While DeinBiogarten carried on as usual, they spent several months working with an agency, devising a new business concept. That is an unusual strategy for a startup, where the method is usually to get on the market quickly with a basic product and then develop in line with customer wishes. “This time we wanted to find ourselves first and define clear goals and values as an online shop and an employer,” says Tschacksch. The staff knew the three were in crisis talks. Eventually the shake-up was announced: it would be a new business, called Gegessen wird immer, aiming at a broader target group. With high standards for quality of taste and origin, but without the compulsory organic label that many smaller producers cannot afford. Less organic, more just enjoying good food. And with the new start, the trio also imposed a clear corporate structure. For the first time there was an organisational chart, detailed job profiles, a plan for the year and monthly targets. Briefings were recorded in writing. There were long wearisome discussions. Von Sahr in particular found it hard to let go of the pioneering entrepreneurial spirit and return to hierarchies and structure. “It is sad that things don’t work without them,” he says, “but they don’t work without them.”
Ulrich Wagner, managing director of Wimex, was quickly convinced about the new model and financed its implementation. Like the three founders, he is not seeking a speedy exit but sees himself as a strategic investor who keeps an eye on the market and wants to learn something new.
But for many of the staff the restructuring was a shock. Until then everything had been decided collectively. They felt left out, and thought the new shop too trendy and too expensive. Some couldn’t come to terms with the new structures and felt patronised. “We were such good friends and now you are playing the boss,” was a complaint von Wrede heard frequently. She says: “I found it really hard to draw back and switch to a professional level with relationships that had previously been between equals for years.” With the higher investment came increased financial pressure; each department was now responsible for its own figures and had to account for them regularly. For some people that was too much to handle.
Four key DeinBiogarten workers left within six months. The office team was replaced in one go – except for Steigerwald, who is now in charge of business customers at Gegessen wird immer. “The atmosphere during the transitional period was really bad,” says Steigerwald. “There were two opposing sides which became more and more entrenched.” Tschacksch, who had been the last to arrive and was promoted above the others, came in for special resentment. But with every new person recruited the mood gradually shifted in favour of the new corporate culture. The new arrivals were young and grateful for clear instructions. “We could have involved the staff more closely in the makeover,” says von Sahr, “but it would not have made much difference. The old colleagues just did not fit in with the new model.”
There was now more personnel planning; the founders not only paid attention to professional competence but also to their workers’ passion for good food. They have raised wages to the Berlin average, they say. The two-tier company structure now has five tiers. The latest level, management support, was added three months ago.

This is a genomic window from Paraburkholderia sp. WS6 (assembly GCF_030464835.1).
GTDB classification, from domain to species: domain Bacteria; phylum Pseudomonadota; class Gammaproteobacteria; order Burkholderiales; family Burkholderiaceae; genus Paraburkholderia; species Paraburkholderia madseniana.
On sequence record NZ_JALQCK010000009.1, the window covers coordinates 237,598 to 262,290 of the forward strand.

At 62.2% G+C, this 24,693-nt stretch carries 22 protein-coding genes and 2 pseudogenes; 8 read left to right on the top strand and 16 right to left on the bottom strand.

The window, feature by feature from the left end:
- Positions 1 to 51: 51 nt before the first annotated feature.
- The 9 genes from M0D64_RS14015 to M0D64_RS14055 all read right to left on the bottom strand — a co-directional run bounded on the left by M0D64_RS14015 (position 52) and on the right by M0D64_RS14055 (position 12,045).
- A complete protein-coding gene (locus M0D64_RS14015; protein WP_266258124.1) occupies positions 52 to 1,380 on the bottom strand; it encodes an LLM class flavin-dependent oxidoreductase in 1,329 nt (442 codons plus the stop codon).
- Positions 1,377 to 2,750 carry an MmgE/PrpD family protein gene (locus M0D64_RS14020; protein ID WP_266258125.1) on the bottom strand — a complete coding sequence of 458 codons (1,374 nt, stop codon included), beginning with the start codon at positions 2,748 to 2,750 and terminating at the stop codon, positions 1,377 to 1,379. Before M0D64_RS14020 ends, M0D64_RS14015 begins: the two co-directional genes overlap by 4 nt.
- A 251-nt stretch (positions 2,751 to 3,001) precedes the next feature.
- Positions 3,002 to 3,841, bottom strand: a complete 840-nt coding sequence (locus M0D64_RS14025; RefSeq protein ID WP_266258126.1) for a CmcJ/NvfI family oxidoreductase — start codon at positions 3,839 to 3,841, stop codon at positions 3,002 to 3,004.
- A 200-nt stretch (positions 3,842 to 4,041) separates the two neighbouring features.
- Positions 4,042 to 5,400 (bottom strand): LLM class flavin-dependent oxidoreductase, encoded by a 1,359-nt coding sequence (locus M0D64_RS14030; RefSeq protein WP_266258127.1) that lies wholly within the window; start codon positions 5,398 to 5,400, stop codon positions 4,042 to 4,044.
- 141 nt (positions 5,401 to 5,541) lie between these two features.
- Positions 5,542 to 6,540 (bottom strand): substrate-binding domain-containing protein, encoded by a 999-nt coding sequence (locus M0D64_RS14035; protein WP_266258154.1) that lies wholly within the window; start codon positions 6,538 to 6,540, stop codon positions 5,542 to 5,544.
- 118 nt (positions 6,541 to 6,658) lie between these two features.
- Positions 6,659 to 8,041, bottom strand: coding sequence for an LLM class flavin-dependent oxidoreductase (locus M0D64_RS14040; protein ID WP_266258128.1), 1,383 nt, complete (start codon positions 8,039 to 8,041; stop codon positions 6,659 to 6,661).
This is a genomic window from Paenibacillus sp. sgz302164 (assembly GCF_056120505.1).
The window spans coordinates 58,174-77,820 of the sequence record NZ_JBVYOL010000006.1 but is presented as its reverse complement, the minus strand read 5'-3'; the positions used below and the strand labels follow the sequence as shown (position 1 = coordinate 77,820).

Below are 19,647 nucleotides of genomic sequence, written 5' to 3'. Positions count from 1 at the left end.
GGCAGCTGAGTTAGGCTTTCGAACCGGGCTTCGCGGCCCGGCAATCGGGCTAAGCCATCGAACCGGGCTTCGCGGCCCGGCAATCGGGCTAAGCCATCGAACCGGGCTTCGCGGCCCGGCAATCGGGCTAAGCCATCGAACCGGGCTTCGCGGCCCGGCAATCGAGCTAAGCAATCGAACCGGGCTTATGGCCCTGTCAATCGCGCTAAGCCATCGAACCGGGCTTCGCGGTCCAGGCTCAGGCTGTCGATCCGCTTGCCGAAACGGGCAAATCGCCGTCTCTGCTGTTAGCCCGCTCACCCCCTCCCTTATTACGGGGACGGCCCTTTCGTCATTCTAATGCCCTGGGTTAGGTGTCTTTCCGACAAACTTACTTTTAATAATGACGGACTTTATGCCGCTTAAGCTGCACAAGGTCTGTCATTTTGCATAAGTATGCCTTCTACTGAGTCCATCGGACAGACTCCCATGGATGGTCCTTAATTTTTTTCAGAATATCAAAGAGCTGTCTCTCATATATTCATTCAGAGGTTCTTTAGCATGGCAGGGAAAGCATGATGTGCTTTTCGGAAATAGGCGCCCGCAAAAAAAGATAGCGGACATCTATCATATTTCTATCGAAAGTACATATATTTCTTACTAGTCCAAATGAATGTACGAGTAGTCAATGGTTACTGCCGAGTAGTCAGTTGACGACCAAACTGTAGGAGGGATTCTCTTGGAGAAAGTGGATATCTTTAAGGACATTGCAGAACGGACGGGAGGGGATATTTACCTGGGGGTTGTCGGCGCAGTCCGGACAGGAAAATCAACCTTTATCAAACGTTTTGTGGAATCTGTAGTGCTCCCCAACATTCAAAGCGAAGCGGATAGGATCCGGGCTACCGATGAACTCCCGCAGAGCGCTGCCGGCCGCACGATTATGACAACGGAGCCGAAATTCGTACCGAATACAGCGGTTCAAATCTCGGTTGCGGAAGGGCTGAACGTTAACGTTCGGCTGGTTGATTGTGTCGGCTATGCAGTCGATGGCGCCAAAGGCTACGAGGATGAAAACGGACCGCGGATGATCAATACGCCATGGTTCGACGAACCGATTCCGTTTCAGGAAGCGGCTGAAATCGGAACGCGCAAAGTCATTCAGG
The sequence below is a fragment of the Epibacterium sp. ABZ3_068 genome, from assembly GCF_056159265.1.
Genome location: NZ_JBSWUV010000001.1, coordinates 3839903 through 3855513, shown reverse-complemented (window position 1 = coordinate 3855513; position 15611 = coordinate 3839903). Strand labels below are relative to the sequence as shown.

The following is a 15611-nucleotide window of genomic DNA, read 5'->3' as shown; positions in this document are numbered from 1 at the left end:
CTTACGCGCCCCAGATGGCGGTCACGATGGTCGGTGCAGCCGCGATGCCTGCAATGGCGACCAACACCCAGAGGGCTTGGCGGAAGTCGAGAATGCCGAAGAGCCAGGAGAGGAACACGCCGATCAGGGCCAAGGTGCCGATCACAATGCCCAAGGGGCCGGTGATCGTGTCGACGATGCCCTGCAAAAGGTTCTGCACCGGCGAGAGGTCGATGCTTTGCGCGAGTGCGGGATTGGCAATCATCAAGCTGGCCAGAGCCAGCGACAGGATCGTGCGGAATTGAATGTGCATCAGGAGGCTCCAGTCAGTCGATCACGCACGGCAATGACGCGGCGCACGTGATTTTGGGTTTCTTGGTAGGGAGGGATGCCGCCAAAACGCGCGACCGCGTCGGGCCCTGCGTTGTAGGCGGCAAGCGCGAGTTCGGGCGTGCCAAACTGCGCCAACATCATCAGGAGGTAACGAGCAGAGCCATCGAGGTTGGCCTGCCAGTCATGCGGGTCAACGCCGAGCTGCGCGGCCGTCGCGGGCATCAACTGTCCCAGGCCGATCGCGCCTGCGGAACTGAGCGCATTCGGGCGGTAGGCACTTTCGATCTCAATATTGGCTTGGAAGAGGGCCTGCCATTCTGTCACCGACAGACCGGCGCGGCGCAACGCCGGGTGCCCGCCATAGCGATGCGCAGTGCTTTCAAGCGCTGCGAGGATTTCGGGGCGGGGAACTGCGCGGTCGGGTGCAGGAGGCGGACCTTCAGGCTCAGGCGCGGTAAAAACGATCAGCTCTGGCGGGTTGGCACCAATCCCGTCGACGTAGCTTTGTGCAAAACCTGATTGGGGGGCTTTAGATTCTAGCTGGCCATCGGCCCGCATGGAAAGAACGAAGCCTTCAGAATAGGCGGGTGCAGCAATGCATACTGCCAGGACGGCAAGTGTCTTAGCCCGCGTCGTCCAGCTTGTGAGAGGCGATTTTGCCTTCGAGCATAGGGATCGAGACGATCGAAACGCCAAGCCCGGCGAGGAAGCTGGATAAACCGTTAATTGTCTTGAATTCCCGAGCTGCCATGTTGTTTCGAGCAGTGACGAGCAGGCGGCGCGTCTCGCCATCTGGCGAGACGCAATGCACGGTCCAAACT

They now avoid the word startup as no longer appropriate. “I prefer to call us family firm 2.0,” says Tschacksch. She now thinks it is important to build mutual trust with the producers and would rather create one permanent post than four internships. Employees have a fixed salary matrix, with no negotiations. At interview candidates sometimes set their price lower, but if they get the job they still get the fixed amount.
So far, Wagner has invested several million euros and the trio are expecting €1m turnover in 2017. The average order is €50 and every month brings about 600 orders. In addition, there are 70 business customers with deliveries from once to five times a week. “In the business-to-business sector we are on target, but we are not quite there yet with the private customers,” says von Sahr.
All three are still hesitant about that word “boss”. They have not embraced the role. It was a creeping process that showed itself at particular moments: when they stopped drinking after a second glass of wine at the Christmas party; when they no longer took turns cooking with the others; or when they could no longer gauge the team’s mood each day. They withhold certain information from the others and consider how much of the pressure they sense from the investor they will pass on. They still make most decisions together with the team but sometimes there are no consultations, such as when a merchandise management system was introduced – to opposition from all of the staff. “People hated it, they really struggled with it, and for a time we were afraid we could have an outright mutiny on our hands,” says von Wrede, “but we forced it through.” The last key step was taken nine months ago: when they moved out of the open office into the conference room. It is now the bosses’ office.